‘Now Dasher! now, Dancer! now, Prancer and Vixen!
On, Comet! On, Cupid! on Donner and Blitzen!
To the top of the porch! to the top of the wall!
Now dash away! dash away! dash away all!’
As dry leaves that before the wild hurricane fly,
When they meet with an obstacle, mount to the sky;
So up to the house-top the coursers they flew,
With the sleigh full of Toys, and St Nicholas too.
And then, in a twinkling, I heard on the roof
The prancing and pawing of each little hoof.
As I drew in my head, and was turning around,
Down the chimney St Nicholas came with a bound,
He was dressed all in fur, from his head to his foot,
and his clothes were all tarnished with ashes and soot.
A bundle of Toys he had flung on his back,
And he looked like a peddler, just opening his pack.
His eyes-how they twinkled! his dimples how merry!
His cheeks were like roses, his nose like a cherry!
His droll little mouth was drawn up like a bow,
And the beard of his chin was as white as the snow;
The stump of a pipe he held tight in his teeth,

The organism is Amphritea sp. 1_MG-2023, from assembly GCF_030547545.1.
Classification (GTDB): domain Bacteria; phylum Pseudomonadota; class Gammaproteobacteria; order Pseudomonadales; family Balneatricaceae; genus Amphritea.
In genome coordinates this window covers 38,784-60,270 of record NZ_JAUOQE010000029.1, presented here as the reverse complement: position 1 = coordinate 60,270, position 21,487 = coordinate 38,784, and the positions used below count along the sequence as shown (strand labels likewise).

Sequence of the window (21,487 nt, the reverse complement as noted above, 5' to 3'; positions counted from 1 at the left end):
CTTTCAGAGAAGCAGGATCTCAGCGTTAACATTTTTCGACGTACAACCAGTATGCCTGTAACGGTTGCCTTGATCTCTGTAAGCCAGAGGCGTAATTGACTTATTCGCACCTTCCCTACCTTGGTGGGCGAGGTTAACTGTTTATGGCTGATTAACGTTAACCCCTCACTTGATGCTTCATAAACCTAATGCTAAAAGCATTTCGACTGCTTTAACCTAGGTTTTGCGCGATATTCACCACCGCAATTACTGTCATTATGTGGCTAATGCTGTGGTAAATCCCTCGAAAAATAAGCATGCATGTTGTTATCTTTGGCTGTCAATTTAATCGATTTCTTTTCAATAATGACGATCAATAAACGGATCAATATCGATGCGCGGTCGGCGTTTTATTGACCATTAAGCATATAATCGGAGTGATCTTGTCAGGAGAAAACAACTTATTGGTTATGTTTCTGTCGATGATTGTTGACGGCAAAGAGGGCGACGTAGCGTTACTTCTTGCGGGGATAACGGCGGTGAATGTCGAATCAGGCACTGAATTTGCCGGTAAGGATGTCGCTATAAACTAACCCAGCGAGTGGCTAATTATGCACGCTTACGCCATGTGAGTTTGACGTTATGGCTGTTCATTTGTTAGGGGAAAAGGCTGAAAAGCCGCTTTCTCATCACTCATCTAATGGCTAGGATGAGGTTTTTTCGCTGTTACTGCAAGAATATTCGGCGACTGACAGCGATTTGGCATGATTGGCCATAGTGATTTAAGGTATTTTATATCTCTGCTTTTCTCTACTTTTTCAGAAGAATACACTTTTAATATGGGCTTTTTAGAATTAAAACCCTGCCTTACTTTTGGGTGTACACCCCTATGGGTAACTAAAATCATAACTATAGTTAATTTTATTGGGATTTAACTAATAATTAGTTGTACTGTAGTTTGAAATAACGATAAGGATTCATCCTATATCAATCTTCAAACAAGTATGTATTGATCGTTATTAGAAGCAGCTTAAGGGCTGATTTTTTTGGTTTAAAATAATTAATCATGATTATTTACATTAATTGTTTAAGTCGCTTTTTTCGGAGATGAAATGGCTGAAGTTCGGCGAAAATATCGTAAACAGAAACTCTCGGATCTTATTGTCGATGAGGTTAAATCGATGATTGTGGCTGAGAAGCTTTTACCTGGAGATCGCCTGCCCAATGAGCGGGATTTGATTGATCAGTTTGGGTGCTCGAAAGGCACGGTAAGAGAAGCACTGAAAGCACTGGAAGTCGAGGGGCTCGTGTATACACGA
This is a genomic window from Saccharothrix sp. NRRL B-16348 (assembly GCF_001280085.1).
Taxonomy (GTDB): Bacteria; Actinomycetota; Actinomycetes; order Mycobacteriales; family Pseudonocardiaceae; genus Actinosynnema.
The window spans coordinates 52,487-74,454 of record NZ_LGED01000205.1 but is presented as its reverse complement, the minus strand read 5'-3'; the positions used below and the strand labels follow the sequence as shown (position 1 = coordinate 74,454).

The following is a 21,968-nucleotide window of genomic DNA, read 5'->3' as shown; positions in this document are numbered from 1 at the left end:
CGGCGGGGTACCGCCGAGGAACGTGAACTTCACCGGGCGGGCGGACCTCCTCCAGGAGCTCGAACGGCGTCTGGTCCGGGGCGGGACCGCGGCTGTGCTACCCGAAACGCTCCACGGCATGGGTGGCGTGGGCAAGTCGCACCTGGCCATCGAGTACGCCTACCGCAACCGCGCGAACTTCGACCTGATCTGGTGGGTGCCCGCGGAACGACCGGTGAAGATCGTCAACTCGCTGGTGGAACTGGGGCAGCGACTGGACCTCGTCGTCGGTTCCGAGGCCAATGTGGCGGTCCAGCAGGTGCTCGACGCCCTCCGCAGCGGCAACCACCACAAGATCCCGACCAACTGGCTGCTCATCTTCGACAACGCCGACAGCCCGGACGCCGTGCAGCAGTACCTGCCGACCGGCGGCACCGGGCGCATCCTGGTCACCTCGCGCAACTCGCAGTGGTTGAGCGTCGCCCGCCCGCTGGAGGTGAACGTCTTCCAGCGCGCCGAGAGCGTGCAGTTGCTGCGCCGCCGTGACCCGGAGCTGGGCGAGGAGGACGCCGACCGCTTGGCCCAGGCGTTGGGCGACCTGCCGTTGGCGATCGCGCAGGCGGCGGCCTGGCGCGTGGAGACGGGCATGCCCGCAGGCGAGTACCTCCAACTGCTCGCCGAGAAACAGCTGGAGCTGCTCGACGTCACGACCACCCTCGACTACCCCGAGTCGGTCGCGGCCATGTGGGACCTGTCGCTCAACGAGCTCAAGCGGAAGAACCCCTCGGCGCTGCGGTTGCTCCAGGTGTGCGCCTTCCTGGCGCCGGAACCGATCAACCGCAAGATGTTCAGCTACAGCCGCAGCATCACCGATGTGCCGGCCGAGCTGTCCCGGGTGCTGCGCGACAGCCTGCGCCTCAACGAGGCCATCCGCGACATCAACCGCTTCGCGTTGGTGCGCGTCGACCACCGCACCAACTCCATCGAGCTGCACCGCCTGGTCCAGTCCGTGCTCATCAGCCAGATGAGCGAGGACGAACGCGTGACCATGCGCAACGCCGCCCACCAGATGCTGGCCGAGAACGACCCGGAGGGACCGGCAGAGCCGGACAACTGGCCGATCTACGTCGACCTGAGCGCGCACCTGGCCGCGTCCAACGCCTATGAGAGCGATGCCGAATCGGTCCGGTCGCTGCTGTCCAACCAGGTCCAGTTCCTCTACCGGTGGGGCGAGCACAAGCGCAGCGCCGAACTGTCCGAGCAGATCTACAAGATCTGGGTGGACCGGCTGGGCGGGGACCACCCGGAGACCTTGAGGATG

and the smoke it encircled his head like a wreath;
He had a broad face and a little round belly,
That shook when he laughed, like a bowlful of jelly.
He was chubby and plump, a right jolly old elf,
and I laughed when I saw him, in spite of myself;
A wink of his eye and a twist of his head,
Soon gave me to know I had nothing to dread.
He spoke not a word, but went straight to his work,
and filled all the stockings; then turned with a jerk,
and laying his finger aside of his nose,
and giving a nod, up the chimney he rose;
He sprang to his sleigh, to his team gave a whistle,
and away they all flew like the down of a thistle.
But I heard him exclaim, ‘ere he drove out of sight,
‘Happy Christmas to all, and to all a good-night.

Thursday, December 11, 2014

On the 11th Day of Advent, 2014...

BRER RABBIT'S CHRISTMAS -- Traditional American Folktale